The Royal Court Theatre which stands on the East side of Sloane Square in London today was built to the designs of the respected Theatre Architect, Walter Emden, and opened as the Court Theatre on Monday the 24th of September 1888 with a production of Charles Thomas's new play 'Hermine' followed by Sydney Grundy's 'Mamma'. The Theatre replaced an earlier Theatre on the West side of Sloane Square which was demolished the previous year.

    The Theatre was originally commissioned by the actor John Clayton, who was co lessee of the earlier Court Theatre along with Arthur Cecil. Unfortunately Clayton died on the 27th of February 1888 whilst his new Theatre was still being built. The Pall Mall Gazette printed a report, with illustrations, on the building of the new Theatre the day after Clayton died saying:- 'We give to-day a sketch of the new Court Theatre, which Mr. Emden is building for the late Mr. Clayton. By the kindness of Mr. Emden we are able to give a drawing of the exterior of the theatre and plans of the interior. The whole of the construction will be fireproof, similar to that adopted in Terry's Theatre, with some improvements which have been made on the system since the erection of that building. There will be no columns at all in the auditorium to impede the view of the audience.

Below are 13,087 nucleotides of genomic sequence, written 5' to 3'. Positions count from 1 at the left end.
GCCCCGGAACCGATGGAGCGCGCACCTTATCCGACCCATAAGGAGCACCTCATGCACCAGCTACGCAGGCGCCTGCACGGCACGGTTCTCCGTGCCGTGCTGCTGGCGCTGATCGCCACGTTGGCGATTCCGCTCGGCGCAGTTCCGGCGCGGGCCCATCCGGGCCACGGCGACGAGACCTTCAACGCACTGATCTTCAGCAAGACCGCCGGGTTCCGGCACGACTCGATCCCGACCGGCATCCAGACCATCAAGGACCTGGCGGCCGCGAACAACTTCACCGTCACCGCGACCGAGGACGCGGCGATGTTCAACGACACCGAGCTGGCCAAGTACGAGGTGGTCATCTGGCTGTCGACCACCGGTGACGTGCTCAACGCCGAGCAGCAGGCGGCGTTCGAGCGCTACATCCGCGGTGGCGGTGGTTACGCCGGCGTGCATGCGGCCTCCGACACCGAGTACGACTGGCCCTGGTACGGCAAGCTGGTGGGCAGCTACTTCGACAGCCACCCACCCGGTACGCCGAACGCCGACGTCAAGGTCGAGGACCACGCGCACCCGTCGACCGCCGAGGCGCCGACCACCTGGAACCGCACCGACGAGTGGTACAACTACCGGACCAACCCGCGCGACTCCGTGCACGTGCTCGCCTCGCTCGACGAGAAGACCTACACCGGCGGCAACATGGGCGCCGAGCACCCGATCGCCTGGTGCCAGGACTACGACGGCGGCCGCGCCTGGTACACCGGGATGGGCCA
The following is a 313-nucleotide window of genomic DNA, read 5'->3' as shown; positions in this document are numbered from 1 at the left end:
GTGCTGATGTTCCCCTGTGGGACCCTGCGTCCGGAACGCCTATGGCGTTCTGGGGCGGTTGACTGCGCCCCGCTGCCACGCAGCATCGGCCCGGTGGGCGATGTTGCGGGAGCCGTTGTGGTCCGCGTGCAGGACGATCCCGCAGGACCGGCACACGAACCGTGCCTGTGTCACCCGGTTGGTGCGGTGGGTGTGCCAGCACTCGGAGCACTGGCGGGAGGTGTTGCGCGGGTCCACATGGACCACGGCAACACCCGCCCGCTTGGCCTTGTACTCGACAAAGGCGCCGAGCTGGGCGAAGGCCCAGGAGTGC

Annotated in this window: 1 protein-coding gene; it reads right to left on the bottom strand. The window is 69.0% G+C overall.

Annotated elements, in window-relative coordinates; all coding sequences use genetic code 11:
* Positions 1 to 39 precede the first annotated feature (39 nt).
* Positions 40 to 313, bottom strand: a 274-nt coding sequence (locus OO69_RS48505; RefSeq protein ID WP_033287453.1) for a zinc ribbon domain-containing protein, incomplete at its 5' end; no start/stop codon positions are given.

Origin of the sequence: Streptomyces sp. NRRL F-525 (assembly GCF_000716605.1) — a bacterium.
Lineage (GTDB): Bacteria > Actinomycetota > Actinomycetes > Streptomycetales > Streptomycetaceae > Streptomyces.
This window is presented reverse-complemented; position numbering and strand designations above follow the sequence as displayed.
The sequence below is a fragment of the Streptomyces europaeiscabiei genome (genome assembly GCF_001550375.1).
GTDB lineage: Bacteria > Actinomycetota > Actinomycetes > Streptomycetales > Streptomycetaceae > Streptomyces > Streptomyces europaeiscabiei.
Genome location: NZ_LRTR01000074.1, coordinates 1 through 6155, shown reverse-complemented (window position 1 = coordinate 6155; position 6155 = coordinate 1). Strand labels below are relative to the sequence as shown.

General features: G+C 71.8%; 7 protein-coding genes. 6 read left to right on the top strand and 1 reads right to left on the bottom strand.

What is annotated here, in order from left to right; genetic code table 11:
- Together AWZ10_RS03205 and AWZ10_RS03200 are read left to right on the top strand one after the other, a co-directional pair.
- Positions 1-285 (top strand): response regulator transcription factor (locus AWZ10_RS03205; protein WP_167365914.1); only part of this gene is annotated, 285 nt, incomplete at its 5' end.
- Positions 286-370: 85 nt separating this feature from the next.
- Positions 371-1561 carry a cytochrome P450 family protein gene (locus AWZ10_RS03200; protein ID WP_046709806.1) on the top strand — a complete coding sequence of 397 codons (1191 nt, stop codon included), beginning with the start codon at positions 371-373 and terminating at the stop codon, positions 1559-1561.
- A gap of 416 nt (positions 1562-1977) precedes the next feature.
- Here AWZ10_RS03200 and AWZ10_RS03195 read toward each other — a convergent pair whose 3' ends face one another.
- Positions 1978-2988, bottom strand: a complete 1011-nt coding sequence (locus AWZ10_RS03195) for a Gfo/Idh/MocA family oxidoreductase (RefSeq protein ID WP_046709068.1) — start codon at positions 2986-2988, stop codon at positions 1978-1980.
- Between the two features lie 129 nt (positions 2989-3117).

The front in Sloane-square is in a free, simple style, and the interior will be in a treatment of the French Renaissance. The theatre will accommodate about 800 people. It will be provided with a fireproof curtain made of asbestos cloth on an entirely new principle. The proscenium opening is 22 ft. 6 in. in width. The stage will be dominated by sprinklers and hydrants, the sprinklers being on the non-automatic principle. The lighting will be by electricity, supplemented by gas in case of accident. The ventilation of the auditorium is by openings in the dome and a system of exhausts; the heated air from the stage will also be drawn off by large exhausts in the roof. The theatre will be heated by hot water.

    The building is arranged in three tiers; on the first tier the stalls and pit, on the second the dress circle and balcony, and on the third the upper boxes and gallery. This theatre will have exit accommodation beyond any that has been built, There are ten exits and entrances to the front of house, being two every seperate portion. All the dressing rooms are in a seperate building, and are to be of fireproof construction; the roof over the whole of the building is summarily constructed.' The above text in quotes is from the Pall Mall Gazette, 28th of February 1888.